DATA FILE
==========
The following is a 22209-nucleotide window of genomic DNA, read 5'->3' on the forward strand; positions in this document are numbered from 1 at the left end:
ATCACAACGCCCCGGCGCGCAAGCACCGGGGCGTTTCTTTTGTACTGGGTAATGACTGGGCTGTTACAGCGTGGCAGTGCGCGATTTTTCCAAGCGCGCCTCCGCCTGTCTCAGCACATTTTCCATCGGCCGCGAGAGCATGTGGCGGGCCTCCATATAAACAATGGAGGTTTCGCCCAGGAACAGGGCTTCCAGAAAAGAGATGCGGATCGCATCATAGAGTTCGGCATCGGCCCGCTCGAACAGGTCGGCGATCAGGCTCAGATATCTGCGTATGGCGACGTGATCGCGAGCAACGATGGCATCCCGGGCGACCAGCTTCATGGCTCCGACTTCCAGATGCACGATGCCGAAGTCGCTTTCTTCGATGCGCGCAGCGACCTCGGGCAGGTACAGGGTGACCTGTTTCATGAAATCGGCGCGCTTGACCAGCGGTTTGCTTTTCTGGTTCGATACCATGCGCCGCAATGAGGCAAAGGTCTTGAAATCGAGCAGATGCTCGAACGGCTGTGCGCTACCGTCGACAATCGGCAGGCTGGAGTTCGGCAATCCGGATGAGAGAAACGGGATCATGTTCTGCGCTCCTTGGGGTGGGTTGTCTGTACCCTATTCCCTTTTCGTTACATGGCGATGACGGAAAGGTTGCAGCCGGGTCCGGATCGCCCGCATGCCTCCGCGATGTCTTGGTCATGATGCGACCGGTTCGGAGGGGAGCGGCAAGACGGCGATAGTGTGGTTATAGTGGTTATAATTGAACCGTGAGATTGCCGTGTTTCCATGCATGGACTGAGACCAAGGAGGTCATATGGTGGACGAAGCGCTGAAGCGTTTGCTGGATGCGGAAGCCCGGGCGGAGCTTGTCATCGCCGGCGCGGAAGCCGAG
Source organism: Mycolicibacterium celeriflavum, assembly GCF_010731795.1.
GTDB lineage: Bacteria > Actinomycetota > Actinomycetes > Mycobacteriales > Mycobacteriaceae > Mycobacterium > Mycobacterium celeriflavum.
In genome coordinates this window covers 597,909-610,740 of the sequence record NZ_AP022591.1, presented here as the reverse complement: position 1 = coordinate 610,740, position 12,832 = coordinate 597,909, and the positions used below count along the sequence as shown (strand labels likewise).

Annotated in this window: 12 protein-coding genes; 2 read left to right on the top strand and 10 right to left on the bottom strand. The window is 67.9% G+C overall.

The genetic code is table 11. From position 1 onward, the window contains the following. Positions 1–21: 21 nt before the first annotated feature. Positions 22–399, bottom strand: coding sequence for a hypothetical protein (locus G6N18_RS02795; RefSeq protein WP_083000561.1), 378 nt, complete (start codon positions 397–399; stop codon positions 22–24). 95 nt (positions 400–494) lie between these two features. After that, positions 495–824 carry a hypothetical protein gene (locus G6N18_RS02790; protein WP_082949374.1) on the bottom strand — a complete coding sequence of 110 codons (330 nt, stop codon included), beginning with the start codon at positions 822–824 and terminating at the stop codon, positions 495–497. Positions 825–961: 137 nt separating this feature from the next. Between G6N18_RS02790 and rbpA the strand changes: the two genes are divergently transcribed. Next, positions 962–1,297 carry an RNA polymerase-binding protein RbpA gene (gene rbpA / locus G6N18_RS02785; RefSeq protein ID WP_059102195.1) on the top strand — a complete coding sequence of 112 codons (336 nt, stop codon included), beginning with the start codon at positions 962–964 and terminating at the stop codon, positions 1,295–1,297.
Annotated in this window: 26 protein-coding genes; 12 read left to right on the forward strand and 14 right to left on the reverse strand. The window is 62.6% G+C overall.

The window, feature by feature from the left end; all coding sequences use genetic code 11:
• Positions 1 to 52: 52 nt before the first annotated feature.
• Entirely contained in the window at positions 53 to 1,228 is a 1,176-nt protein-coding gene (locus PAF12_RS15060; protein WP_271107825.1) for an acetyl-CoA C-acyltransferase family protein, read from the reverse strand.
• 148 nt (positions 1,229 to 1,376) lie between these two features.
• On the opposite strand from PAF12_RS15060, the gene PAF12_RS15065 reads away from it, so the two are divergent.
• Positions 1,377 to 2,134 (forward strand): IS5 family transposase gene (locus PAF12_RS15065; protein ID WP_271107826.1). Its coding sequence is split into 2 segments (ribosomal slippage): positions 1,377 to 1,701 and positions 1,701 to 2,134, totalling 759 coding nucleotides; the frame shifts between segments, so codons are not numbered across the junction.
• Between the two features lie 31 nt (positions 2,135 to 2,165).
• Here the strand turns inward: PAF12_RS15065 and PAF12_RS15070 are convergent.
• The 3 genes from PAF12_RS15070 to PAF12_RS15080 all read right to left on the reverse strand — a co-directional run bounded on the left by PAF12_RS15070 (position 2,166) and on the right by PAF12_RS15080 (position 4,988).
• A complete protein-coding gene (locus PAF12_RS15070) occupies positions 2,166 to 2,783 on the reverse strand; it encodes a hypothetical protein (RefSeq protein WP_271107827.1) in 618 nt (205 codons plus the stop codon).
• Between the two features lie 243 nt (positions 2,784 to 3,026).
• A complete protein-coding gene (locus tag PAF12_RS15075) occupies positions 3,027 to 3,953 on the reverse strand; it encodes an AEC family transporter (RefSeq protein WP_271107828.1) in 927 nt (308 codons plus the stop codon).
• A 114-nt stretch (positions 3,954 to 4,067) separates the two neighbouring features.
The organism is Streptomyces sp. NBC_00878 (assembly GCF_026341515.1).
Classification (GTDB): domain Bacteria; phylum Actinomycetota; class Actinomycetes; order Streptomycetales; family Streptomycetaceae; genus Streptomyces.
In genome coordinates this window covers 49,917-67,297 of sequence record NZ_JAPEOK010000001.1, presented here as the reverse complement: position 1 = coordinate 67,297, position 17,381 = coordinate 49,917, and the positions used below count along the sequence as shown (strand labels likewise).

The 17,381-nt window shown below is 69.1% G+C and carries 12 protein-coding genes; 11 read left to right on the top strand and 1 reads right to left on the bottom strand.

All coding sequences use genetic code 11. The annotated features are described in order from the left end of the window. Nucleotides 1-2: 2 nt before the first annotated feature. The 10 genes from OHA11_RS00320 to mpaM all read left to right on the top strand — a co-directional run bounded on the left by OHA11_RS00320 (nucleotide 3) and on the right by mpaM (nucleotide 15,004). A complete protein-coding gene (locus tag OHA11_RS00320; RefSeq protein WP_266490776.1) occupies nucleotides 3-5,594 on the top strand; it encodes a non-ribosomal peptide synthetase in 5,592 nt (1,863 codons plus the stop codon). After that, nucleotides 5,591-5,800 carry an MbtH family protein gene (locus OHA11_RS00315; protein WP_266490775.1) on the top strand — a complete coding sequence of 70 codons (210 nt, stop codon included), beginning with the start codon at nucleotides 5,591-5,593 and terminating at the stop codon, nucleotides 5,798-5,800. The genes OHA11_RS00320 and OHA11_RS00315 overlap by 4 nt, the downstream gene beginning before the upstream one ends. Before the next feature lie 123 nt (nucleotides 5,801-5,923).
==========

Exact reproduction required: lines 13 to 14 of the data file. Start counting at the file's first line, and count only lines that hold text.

• On the opposite strand from PAF12_RS15060, the gene PAF12_RS15065 reads away from it, so the two are divergent.
• Positions 1,377 to 2,134 (forward strand): IS5 family transposase gene (locus PAF12_RS15065; protein ID WP_271107826.1). Its coding sequence is split into 2 segments (ribosomal slippage): positions 1,377 to 1,701 and positions 1,701 to 2,134, totalling 759 coding nucleotides; the frame shifts between segments, so codons are not numbered across the junction.